There’s more than one part of your anatomy that gets exposed during childbirth and your feet might may not be your first concern when you’re drafting that birth plan. Your feet could be exposed for a long time and they can get very chilly so treat your toes to some super fluffy socks. You can even get an encouraging meme in there with some Keep Calm & Push Socks!
Nightshirt (preferably with buttons or poppers), Dressing Gown & Slippers
Instagram will have you believe that maternity ward dress code is luxe loungewear and coiffed hair, but in a similar vein to Big Knickers you need to think beyond those perfectly staged squares and focus on practicality. Put simply, you need to whip open and off your nightwear at will, especially if you are planning to breastfeed. A nightshirt with buttons is great but one with poppers is even better. You’ll probably enjoy the freedom of forgoing pyjama bottoms – they’ll definitely be a no-no if you’ve had a C-section.
There are some things that just signal home comforts and a dressing gown and slippers are a winning combo. Though maternity wards are notoriously hot for obvious reasons it’s good to have some creature comforts to make you feel more relaxed during your stay.
Water bottle and Straws
Naturally, you’ll be given food and water during your stay in hospital but when it comes to the latter it’s likely to be a plastic jug and annoyingly small beaker affair. Nothing beats having your own water bottle, preferably of the anti-leak variety, so you can deposit it within easy access on the bed for your convenience. If you’ve had a C-section you won’t appreciate the constant stretching and reaching and if you’re breastfeeding, you’ll need to keep hydrated. Straws are also a good option for making water intake an easier task, especially if you’re bed bound and unable to sit up and stretch easily.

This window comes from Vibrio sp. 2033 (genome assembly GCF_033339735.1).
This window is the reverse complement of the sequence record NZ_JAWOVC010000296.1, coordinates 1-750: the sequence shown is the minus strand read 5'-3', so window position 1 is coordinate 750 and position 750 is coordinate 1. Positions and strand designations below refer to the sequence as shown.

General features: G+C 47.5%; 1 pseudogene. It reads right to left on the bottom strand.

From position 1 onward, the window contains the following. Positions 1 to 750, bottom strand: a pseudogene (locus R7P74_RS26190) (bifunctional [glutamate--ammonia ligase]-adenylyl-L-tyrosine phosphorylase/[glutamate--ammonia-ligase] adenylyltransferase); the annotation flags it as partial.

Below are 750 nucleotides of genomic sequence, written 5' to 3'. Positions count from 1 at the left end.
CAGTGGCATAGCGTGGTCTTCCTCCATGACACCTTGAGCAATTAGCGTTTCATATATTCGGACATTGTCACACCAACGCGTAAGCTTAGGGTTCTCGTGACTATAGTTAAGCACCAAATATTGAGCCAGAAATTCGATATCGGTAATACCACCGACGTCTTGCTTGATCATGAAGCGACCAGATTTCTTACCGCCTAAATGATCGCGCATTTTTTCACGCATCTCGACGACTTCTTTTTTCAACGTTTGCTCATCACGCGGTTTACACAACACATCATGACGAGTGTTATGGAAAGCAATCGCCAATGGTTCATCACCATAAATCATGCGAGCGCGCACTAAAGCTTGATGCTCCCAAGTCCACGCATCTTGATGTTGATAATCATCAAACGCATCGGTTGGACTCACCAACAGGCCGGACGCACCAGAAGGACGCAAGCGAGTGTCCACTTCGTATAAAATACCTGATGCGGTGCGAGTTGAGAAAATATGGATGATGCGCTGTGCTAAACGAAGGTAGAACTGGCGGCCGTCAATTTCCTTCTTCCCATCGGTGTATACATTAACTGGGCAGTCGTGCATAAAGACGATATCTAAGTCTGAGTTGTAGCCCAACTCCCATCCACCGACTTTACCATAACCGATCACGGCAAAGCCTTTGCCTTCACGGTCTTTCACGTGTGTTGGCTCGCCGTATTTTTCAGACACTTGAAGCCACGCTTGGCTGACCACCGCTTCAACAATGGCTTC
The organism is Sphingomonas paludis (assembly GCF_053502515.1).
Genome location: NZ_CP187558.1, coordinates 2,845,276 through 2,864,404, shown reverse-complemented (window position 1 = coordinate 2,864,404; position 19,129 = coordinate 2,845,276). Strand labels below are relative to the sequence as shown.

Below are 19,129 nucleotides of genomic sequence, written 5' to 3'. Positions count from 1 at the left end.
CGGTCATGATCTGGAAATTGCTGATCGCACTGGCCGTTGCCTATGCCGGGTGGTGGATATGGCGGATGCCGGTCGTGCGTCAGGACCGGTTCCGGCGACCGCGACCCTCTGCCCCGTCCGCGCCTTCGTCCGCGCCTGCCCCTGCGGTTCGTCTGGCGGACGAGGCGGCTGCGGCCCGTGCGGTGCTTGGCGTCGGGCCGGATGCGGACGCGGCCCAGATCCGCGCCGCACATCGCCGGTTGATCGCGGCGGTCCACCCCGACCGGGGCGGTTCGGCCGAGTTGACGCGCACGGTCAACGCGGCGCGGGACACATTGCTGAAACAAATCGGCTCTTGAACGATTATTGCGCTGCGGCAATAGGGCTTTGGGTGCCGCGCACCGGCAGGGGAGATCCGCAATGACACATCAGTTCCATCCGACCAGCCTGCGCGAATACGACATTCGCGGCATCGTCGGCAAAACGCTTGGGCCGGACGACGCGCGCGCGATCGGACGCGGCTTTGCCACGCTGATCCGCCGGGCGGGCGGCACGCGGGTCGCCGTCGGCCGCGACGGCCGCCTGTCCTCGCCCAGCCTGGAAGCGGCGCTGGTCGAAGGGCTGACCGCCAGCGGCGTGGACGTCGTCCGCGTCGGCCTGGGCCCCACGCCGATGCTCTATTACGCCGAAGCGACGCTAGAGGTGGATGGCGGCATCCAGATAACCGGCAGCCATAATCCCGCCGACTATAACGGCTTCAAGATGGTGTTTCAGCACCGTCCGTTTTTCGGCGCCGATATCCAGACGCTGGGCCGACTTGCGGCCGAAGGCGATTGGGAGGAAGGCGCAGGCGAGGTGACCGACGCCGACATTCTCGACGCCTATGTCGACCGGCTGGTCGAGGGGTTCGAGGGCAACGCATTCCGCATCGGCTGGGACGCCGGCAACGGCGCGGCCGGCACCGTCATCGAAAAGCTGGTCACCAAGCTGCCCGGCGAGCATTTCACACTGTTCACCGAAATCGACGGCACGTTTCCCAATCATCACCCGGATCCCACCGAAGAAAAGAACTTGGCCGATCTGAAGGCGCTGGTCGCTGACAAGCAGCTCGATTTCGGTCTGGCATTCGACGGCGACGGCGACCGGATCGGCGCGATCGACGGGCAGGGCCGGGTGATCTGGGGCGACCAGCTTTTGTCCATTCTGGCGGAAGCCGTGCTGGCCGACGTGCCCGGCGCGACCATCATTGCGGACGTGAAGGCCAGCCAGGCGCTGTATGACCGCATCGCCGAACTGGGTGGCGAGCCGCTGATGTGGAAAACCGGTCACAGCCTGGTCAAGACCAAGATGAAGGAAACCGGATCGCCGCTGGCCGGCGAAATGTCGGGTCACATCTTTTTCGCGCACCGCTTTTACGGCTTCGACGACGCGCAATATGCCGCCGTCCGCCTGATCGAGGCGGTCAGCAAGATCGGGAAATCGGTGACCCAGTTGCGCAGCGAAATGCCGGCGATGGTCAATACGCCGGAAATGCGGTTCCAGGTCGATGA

Maternity & Breast Pads
Probably obvious but definitely essential. Most hospitals will supply maternity pads for post birth but it’s a one-size-fits-all approach and you’ll be more comfortable with your own supply.
It won’t be long after birth before you discover the miracles of the human body and the joy of leaky boobs. Dignity is something you’ll look to preserve where you can so keeping those glaring headlamp t-shirt wet patches at bay is a good call.
Pot of Vaseline
This dream product will serve you and your hospital bag well and delivers value way beyond its diminutive size. It’s well documented that your lips get very dry during labour, so it makes a great no-nonsense lip balm. Many also say comes it comes into its own for addressing that first meconium poo. And even if you think you will be prepared after those marmite trial run nappies at NCT classes, you’ll be glad you read this.
This may not feature prominently on conventional published hospital bag checklists but it’s something we came across often in our research and we couldn’t help but agree. Even in the age of Apple Pay and contactless you’ll be surprised by how handy a stash of coins can be when it comes to the hospital car park or the vending machines – especially at those inconvenient for those early hours of the morning munchies.
Arguably more important than that first perfectly orchestrated outfit is the ‘receiving blanket’. Although it’s not likely to be the blanket your baby is wrapped in straight after labour, you will be glad that you have your own super snuggly blanket to wrap baby in and place over them in their hospital cot. It will also feature in all of those first pics so it’ a great time to get the family heirloom in and earn some mother-in-law brownie points early doors.
Well, that’s quite literally our starter for ten but there are other essentials you’ll need. We’ve included these, and others on the handy little checklist below. Let us know if you have any words of wisdom when it comes to hospital bag packing. We’d love to hear your stories.